If you had asked me six months ago to predict which party would display extreme levels of concern about a deadly pandemic and which party would downplay the risk, I’d have thought you were tossing me a softball question.
Why, yes, yes it is. Hmm, come to think of it I missed the byline here and…
Oh dear. Like an old bus being driven on a rickety mountain road by a driver who has just consumed a handle of Maker’s Mark with a 20-Ambien chaser, I think you can see where this is headed.
A disease that has killed 100,000 Americans — which is approximately 100,000 more than the 2014 Ebola outbreak that Republicans thought President Barack Obama didn’t take seriously enough?
LOL you have to be shitting me. I look forward to the following McArdle columns:
- “Why have Republicans increased the deficit despite their principled opposition to deficits throughout the Obama administration?”
- “Why have Republicans not conducted numerous hearings into Jared Kushner’s use of unsecured cell phones to conduct official business, despite their principled calls for following best practices in information security throughout the 2016 election campaign?”
- “Why did the scary CARAVAN of migrants suddenly disappear from the public discourse on November 7, 2018, despite principled Republican warnings that CARAVANS are coming to kill us all?”
Apologies if she has already written one or more of these columns and I’ve already missed it. Anyway, I have no idea how you can be this big of a mark and have any possessions left to your name by this point. One might also think Trump completely dismantling Obama’s pandemic response team would be something you would take into account when determining whether the Republican reaction to EBOLA was being made in good faith, but sometimes being well paid to write a couple short and completely non-researched columns a week means knowing what questions not to ask.
Sure, this was usually a prelude to complaining that public health authorities such as the Centers for Disease Control and Prevention were neglecting this vital mission in favor of paternalistic nannying. But given the CDC’s many boneheaded errors over the past six months, conservatives were in a position to score some political points by shouting: “CDC, you had one job!”
Yes, I wonder why Trump is not anxious to make a big issue of the CDC’s incompetence, what could explain it?
Trump turned to Redfield to run the CDC in 2018 when the president’s first choice, Brenda Fitzgerald, abruptly resigned after POLITICO reported that Fitzgerald had traded tobacco stocks while running the agency and had other problematic holdings that were forcing recusals. Redfield was a known commodity to Republicans like Azar and other top officials, who had considered Redfield for a senior health care positionin the George W. Bush administration.
But Redfield was a controversial figure in the research world in the 1980s and 1990s for overselling the effectiveness of a possible AIDS vaccine, and he was panned by reproductive rights supporters and public health experts for advocating abstinence before marriage to stop HIVrather than tactics like providing free condoms. Redfield was an “abysmal choice” to lead the nation’s public health agency, author Laurie Garrett wrote at CNN in 2018. Redfield has said he has since broadened his views.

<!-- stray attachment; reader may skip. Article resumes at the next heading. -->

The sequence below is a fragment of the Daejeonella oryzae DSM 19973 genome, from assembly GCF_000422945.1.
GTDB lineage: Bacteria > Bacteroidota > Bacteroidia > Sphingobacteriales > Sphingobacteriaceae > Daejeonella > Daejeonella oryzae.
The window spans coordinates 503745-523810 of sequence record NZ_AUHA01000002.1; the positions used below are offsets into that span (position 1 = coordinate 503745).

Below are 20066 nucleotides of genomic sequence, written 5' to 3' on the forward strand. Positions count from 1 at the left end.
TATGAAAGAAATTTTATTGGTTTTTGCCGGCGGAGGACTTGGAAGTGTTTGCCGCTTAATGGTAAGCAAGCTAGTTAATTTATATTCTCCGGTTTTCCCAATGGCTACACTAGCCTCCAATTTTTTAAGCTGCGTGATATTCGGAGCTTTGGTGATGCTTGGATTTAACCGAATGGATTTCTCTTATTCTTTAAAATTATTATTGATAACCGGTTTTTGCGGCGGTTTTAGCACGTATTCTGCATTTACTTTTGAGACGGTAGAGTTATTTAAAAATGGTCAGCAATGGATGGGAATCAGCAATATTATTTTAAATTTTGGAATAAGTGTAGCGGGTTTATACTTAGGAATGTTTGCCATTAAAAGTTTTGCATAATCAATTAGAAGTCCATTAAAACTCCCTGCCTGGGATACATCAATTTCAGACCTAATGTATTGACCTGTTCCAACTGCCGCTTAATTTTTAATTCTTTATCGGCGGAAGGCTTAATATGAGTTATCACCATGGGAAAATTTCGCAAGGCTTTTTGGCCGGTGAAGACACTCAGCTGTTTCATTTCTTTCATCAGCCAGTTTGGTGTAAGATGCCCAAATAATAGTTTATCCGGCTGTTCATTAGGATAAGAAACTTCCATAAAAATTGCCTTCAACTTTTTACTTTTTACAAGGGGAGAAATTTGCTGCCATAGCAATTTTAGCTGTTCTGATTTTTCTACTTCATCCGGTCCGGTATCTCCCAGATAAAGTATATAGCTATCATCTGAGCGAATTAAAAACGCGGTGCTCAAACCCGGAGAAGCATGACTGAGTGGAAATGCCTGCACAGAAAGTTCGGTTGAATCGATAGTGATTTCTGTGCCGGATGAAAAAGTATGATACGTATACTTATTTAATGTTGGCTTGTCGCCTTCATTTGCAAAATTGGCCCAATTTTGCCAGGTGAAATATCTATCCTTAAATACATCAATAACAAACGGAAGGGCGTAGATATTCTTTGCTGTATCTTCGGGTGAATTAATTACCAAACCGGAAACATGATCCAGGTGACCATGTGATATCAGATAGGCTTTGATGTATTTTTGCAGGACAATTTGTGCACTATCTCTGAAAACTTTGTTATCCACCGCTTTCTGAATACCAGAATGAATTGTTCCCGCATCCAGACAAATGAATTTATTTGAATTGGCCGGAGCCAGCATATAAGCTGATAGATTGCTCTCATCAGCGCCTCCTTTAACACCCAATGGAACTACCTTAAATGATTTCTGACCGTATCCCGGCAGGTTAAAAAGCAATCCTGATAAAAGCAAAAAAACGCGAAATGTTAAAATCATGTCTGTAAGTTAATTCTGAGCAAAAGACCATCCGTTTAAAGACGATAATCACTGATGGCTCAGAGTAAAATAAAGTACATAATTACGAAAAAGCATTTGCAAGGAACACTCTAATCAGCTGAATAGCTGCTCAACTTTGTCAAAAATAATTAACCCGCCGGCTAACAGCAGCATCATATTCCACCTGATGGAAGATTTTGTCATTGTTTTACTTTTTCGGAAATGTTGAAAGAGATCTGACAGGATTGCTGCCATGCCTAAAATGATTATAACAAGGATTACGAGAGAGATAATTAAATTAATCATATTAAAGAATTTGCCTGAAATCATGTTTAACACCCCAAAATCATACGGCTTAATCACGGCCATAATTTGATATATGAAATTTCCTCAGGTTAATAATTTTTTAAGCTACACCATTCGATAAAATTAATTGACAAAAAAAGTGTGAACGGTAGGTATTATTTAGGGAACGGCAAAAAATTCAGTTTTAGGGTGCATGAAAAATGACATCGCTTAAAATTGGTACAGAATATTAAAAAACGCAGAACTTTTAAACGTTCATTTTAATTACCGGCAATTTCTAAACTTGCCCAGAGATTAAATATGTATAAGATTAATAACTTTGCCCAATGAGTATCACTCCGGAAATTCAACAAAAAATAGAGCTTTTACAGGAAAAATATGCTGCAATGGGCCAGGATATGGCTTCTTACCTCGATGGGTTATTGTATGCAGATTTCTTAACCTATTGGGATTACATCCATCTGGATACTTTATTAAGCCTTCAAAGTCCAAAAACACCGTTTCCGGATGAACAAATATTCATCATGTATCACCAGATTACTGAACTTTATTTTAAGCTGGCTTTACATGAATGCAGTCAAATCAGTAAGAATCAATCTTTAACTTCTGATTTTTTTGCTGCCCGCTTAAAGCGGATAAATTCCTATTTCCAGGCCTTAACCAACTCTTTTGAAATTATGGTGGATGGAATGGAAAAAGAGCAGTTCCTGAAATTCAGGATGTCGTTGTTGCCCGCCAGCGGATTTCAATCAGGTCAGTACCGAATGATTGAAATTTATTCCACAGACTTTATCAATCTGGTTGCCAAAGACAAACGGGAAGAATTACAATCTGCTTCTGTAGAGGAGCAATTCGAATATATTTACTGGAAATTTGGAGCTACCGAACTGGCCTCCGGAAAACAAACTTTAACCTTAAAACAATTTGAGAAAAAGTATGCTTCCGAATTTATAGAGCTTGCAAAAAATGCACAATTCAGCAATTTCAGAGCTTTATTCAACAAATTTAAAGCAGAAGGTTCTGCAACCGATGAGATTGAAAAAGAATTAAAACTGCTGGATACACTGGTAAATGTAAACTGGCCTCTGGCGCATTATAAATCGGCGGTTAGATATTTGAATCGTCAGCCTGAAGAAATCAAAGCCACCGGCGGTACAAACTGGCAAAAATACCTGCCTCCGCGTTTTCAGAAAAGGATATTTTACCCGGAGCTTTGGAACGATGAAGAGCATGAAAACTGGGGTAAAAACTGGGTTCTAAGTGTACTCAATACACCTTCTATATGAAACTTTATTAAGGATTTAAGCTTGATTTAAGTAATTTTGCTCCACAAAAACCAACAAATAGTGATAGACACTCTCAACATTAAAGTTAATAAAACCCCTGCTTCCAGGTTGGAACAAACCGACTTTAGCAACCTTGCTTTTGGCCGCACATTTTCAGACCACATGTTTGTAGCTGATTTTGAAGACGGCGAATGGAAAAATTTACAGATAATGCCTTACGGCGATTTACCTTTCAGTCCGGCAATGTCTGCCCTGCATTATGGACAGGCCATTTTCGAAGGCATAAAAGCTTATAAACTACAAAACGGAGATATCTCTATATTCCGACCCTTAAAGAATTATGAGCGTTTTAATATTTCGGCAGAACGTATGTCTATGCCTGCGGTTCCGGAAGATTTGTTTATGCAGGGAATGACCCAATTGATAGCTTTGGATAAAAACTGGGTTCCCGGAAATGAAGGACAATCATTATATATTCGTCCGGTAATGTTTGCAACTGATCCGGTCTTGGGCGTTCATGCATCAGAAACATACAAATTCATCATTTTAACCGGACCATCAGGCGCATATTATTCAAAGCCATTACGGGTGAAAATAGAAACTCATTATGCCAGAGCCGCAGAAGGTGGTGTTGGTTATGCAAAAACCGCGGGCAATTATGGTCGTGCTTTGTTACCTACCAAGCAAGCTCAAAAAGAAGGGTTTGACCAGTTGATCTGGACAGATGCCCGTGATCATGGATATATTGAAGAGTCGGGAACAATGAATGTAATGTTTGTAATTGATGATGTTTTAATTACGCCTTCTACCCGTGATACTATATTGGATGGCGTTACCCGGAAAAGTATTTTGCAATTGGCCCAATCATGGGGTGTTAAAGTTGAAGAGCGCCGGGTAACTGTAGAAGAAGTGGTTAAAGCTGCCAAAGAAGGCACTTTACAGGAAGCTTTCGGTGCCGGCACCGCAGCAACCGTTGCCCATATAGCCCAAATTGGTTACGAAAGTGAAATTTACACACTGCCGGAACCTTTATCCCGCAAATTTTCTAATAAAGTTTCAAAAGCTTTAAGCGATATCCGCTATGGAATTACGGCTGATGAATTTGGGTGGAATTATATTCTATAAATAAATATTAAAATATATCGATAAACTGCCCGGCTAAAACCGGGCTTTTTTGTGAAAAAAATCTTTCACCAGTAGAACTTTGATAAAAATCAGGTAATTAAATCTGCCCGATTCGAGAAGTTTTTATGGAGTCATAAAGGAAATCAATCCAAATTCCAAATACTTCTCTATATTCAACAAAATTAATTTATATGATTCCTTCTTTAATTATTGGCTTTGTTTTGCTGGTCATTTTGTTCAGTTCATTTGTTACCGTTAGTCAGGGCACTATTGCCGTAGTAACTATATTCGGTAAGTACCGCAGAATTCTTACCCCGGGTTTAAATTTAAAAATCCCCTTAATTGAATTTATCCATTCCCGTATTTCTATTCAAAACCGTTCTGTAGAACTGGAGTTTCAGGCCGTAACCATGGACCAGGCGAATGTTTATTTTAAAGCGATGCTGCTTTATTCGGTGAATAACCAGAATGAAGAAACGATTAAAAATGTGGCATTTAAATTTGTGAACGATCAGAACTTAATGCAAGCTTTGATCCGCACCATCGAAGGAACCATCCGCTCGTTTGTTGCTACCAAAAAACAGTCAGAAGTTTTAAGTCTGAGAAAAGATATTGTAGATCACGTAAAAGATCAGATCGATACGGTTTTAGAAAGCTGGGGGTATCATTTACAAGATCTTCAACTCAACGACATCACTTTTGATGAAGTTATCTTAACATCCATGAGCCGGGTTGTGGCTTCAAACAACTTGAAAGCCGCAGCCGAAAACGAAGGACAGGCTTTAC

But of course, mentioning that Trump nominated the head of the CDC who keeps fucking up in ways he has an extensive history of fucking up would be inconvenient for attempts to make a silly point about how government per se is bad. Also, one might want to consider the Reagan’s response to AIDS when considering whether Republicans can be expected to react with laser-focused competence to a pandemic.
I’m talking about the ones who refuse to make even small compromises for public safety, such as wearing a mask — and especially conservatives who complain when store owners exercise their right to require them on store property.
This doesn’t just eviscerate generations’ worth of arguments about public health. It also undercuts a more central claim of conservatism: that big, coercive government programs are unnecessary because private institutions could provide many benefits that we think of as “public goods.” For that to be true, the civic culture would have to be such that individuals are willing to make serious sacrifices for the common good, and especially to protect the most vulnerable among us.
Whatever McArdle thinks conservatism should be, what American conservatism is more like “there must be in-groups whom the law protects but does not bind, alongside out-groups whom the law binds but does not protect.” That the whiny affluent man-children who constitute the Republican base would treat calls to wear masks that protect other people much more than themselves as tyranny is one of the most predictable things in known human history. My question: when have core Republican voters showed a willingness to sacrifice for the common good? They weren’t even willing to pay higher taxes to destroy Iraq!
One might think that knowing something about American politics would be a prerequisite for this job, but ¯\_(ツ)_/¯. Petri could turn this into a howlingly funny, if mean, satire by changing about a dozen words.